Former World Series MVP Ramirez arrested
WESTON, Fla. — Former World Series MVP Manny Ramirez was arrested Monday after a domestic dispute at his South Florida home and charged with battery, police said.
Ramirez, 39, and his wife were arguing in their bedroom when he slapped her face, causing her to hit her head on their bed’s headboard, according to a police report. She told the deputy she was afraid the situation would escalate and called police.
Ramirez denied hitting his wife, according to the report, telling a deputy she hit her head after he shrugged her. Ramirez’s wife had injuries consistent with her story, but did not want medical treatment.
Ramirez retired in April from the Tampa Bay Rays after he tested positive for a performance-enhancing substance. Rather than face a 100-game suspension for a second violation of Major League Baseball’s drug policy, the 12-time All-Star left the game.
Ramirez previously served a 50-game ban in 2009 with the Los Angeles Dodgers. Second-time offenders get double that penalty.
One of the games great sluggers, Ramirez was named MVP of the World Series in 2004 and helped Boston end an 86-year title drought.
He was selected 13th overall by the Cleveland Indians in the 1991 amateur draft and rose quickly through the minor leagues with a youthful exuberance and natural charisma.
He broke into the majors in 1993 and played his first full season the following year, when he finished second to the Royals’ Bob Hamlin in voting for Rookie of the Year. Ramirez went on to establish himself as one of the game’s most feared hitters, adopting a dreadlock hairdo that seemed to mirror his happy-go-lucky demeanor.
He signed with the Red Sox as a free agent in December 2000, helping the long-suffering franchise win the World Series a few years later, then doing it again in 2007.
The Red Sox traded him to the Dodgers in July 2008.
Panel: Potassium led to Ark. boxer’s death
LITTLE ROCK, Ark. — A boxer who died after being knocked out in a heavyweight fight in Arkansas early this year had too much potassium in his system, which caused his organs to fail and his heart to stop, the Arkansas Athletic Commission said in a report released Monday.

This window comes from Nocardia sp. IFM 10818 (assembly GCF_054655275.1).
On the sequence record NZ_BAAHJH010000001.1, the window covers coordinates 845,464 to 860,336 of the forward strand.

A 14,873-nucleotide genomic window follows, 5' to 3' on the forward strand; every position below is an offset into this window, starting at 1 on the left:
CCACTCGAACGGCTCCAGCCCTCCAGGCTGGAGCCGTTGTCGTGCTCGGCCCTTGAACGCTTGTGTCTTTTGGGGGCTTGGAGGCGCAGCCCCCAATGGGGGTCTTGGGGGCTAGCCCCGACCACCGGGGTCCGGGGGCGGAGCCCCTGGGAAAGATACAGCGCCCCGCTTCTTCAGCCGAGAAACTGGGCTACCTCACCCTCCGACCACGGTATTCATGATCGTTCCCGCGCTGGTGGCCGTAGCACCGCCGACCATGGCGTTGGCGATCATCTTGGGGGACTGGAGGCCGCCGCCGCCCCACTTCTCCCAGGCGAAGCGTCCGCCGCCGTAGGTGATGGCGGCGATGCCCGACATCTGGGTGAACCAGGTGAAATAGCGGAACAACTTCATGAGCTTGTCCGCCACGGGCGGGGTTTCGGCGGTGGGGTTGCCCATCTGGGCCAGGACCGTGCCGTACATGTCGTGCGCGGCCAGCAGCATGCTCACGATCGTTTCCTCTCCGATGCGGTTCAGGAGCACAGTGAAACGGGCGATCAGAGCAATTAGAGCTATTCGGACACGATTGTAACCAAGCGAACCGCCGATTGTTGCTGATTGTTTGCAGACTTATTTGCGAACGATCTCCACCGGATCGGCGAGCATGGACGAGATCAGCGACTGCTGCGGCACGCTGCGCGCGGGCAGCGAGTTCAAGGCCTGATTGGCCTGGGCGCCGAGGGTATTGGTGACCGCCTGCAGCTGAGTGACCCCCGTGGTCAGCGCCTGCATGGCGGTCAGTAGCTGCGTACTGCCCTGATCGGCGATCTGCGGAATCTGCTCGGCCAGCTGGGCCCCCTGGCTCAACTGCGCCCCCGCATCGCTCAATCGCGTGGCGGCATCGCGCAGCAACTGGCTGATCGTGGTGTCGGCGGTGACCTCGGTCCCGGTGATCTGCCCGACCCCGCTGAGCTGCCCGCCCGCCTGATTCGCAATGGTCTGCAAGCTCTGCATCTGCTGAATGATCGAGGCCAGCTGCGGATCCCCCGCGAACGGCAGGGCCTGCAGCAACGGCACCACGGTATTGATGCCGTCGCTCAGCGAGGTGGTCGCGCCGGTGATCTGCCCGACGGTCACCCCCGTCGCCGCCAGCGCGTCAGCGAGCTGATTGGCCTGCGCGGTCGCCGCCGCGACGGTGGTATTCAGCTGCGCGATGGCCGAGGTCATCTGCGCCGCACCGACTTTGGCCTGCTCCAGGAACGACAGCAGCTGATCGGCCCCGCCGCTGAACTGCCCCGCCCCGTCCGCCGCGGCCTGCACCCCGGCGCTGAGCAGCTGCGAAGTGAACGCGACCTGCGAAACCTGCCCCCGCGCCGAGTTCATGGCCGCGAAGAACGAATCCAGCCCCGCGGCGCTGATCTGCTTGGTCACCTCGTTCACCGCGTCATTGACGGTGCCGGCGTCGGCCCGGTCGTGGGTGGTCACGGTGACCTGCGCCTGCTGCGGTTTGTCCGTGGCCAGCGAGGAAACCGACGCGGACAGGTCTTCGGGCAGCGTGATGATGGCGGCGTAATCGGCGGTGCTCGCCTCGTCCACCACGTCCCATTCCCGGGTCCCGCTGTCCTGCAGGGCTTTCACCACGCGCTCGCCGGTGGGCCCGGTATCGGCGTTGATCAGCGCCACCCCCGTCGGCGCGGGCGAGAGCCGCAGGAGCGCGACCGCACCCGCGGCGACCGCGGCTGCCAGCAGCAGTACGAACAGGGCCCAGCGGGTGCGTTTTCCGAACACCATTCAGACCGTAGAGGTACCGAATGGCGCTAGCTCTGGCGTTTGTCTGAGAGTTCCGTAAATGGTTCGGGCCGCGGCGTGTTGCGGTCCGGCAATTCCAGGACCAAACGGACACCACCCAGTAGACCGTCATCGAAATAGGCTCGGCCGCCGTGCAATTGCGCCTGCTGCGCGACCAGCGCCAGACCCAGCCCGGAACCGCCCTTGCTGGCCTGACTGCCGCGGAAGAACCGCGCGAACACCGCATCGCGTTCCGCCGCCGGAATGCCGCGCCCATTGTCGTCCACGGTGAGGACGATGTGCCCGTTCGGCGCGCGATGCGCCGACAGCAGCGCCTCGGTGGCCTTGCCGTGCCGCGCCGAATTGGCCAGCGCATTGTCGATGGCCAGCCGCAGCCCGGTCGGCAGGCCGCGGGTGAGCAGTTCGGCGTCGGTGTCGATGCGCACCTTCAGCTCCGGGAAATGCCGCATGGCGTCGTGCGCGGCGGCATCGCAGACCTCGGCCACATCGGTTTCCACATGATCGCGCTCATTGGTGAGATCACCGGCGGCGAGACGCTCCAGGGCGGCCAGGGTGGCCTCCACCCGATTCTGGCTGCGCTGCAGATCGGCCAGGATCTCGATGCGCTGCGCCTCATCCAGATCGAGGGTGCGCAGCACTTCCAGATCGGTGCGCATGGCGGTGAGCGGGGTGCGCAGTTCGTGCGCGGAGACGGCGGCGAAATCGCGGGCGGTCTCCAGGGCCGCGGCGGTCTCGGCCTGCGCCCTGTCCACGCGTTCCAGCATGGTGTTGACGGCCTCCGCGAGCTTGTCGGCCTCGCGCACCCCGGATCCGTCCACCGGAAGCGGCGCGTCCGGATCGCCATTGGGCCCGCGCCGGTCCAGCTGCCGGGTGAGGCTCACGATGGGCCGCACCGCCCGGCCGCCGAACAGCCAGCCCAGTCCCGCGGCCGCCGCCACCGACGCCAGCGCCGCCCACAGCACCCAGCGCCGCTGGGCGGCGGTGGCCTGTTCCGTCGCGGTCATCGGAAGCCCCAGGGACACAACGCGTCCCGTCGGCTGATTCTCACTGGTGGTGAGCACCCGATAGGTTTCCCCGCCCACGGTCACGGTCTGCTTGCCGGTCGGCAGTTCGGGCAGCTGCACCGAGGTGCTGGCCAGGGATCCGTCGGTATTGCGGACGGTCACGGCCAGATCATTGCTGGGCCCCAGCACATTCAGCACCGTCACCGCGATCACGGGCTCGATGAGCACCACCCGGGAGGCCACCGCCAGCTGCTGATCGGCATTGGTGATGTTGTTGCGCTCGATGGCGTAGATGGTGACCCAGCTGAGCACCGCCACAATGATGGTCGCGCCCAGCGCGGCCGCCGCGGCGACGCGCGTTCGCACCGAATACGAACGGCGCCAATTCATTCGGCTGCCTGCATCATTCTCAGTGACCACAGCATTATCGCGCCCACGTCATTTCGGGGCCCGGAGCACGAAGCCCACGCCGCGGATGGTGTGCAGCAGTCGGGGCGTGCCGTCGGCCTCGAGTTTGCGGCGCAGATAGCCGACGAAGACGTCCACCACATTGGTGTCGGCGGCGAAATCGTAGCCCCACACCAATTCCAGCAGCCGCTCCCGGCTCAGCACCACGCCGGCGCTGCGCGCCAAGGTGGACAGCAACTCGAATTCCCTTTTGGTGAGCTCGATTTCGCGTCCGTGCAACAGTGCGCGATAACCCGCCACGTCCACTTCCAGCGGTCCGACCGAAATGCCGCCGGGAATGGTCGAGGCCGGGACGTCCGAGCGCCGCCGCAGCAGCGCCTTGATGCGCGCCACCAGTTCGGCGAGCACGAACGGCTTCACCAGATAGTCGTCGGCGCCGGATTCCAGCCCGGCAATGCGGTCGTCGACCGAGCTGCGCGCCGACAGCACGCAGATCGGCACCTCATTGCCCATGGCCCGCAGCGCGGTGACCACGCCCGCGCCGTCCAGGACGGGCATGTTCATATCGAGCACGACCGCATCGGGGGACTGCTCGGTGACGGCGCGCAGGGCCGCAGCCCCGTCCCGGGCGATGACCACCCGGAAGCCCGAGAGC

The report notes that the commission’s conclusion differs from the Arkansas medical examiner’s finding that the primary cause of Athony Jones’ death was a concussion. The Jan. 29 heavyweight fight in Benton between Jones, 28, of El Dorado, and Quincy Palmer lasted two rounds, with Palmer knocking out Jones at the end of the second round.
An autopsy found Jones had a hairline fracture at his right temple and “microscopic” hemorrhages and bruises to his brain, but no major brain injury.
Bettors call regulators after USC-Utah change
LAS VEGAS — Sports bettors in Nevada are complaining to state gambling regulators over a scoring change in last weekend’s USC-Utah football game that didn’t affect the outcome, but swung the betting result in many sports books from the Utes to the Trojans.
Enforcement chief Jerry Markling of the Nevada Gaming Control Board told The Associated Press on Monday that regulators have been taking calls from gamblers and casinos and are trying to resolve disputes after Pac-12 officials changed the score of Saturday night’s game two hours after it ended.
USC ultimately won 23-14, scoring its last touchdown on the final play of the game when Matt Kalil blocked a 41-yard field goal attempt and Torin Harris returned it for a touchdown. But the touchdown wasn’t counted in the box score at first because of an excessive celebration penalty USC committed.
— From Wire Reports
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